The Apprenticeship levy – how am I affected?

As you may have expected, the Government’s initiative to introduce three million new Apprenticeships by 2020 has created a funding dilemma – the solution being that the shortfall will essentially be funded by employers in England who have an annual pay bill of over £3m.

The levy came into force on 6 April 2017 and is set at 0.5% of an employer’s total wage bill. It is paid via PAYE monthly and in return, each employer receives an annual allowance of £15,000 to spend on approved apprenticeship training programmes – this allowance is also applied monthly and any funds not used by employers can be carried forward.

Employers are able to access a ‘digital apprenticeship service’, an online system where they can manage how much they are spending, and recruit apprentices through various training providers.

Many employers have argued that they should be permitted to decide how their own training budgets are allocated, whilst others are concerned that the initiative has placed more emphasis on the quantity rather than quality of training provided.

Key employment law changes

As you may or may not be aware, each year in April the Government introduces new legislation in respect of employment rights and responsibilities.  Below is a summary of the key changes being implemented this month.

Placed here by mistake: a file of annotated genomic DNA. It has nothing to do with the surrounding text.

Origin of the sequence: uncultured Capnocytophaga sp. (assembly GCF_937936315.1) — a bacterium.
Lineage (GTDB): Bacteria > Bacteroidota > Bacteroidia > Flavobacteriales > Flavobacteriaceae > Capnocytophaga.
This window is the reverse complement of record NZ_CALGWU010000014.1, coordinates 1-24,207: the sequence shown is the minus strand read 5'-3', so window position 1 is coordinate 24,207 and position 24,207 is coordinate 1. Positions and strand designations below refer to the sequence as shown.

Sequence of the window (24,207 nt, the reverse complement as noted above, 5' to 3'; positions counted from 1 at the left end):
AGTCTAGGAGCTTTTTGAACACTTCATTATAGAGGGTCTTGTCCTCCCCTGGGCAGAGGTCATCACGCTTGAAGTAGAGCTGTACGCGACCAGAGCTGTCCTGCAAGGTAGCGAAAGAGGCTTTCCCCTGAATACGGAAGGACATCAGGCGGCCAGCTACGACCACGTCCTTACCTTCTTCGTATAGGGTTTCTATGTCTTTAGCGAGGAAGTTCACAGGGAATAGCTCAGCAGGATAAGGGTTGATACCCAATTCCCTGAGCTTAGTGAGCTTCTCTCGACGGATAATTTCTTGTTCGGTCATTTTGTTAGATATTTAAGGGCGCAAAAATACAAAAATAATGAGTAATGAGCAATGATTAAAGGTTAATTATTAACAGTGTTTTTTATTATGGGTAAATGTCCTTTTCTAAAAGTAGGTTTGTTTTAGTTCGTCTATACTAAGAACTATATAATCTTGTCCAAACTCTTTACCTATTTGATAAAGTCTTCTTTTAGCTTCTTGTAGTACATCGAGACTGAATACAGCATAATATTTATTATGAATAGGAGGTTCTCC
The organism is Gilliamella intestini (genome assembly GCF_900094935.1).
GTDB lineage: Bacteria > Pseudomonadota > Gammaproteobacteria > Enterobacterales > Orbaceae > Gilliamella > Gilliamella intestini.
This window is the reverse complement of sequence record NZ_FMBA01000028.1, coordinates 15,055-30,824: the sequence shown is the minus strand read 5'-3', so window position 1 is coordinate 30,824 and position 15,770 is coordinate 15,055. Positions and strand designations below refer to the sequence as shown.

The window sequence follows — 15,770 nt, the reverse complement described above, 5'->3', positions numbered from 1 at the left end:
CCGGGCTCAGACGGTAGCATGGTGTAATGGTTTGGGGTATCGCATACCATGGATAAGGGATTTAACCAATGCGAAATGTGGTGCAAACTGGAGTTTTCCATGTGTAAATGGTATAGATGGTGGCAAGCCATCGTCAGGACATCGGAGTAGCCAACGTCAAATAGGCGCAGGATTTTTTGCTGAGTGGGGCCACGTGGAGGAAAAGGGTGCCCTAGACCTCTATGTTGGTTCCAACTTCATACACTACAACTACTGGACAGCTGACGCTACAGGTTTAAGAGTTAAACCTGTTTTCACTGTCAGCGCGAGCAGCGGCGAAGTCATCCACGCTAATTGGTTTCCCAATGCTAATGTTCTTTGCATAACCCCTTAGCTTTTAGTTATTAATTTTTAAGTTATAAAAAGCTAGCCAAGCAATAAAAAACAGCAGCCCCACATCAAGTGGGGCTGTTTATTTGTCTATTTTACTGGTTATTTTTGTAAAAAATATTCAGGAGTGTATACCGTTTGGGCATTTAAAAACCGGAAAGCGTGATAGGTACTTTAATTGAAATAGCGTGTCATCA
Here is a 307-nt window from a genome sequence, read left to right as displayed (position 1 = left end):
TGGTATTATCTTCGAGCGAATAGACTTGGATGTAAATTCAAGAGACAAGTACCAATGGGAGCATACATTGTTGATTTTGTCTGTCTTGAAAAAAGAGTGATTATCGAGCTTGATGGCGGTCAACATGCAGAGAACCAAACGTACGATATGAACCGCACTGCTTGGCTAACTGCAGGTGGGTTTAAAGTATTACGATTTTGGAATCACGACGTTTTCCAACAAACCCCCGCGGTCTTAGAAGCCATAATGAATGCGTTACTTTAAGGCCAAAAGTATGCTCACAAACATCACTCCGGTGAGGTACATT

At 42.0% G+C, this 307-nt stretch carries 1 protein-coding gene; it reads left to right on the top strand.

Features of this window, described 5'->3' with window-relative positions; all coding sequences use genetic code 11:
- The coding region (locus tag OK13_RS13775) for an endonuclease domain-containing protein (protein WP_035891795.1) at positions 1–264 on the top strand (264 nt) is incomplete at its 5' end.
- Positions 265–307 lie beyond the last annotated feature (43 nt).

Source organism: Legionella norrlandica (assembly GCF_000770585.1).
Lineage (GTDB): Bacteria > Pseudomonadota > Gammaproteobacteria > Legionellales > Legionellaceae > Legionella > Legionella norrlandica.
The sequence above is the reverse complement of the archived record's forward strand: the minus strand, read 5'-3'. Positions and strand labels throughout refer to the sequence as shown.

National Living Wage

From 1st April 2016, workers aged 25 and over are entitled to the ‘national living wage’ rate of £7.20 per hour – this is essentially a new ‘top rate’ of the national minimum wage.


– The new rate is applicable from the first pay reference period commencing on or after 1st April 2016.

– Please ensure you check that employees’ pay is not brought below the new rate by any form of salary-sacrifice scheme.

Penalties for non-payment of the national minimum wage doubled

This has also taken effect from 1st April 2016 and the same enforcement provisions apply for failure to pay the national living wage.  Further details can be found here:

Employer NICs and Apprentices

You may have noticed the Government’s recent campaign to entice employers to provide more apprenticeships – in their latest drive they have decided to abolish National Insurance Contributions for apprentices aged under 25.  These changes have been introduced with effect from 6th April 2016 and it is hoped they will incentivise employers to offer more apprenticeships going forwards.

Statutory family-related pay and sick pay

Employers will be surprised to note that there will be no increase to statutory adoption, maternity, paternity or shared parental pay rates this year, and statutory sick pay is similarly unchanged.  Details of the current applicable rates can be found here:

However new limits for statutory redundancy pay and employment tribunal awards have been introduced from 6th April 2016, and are as follows: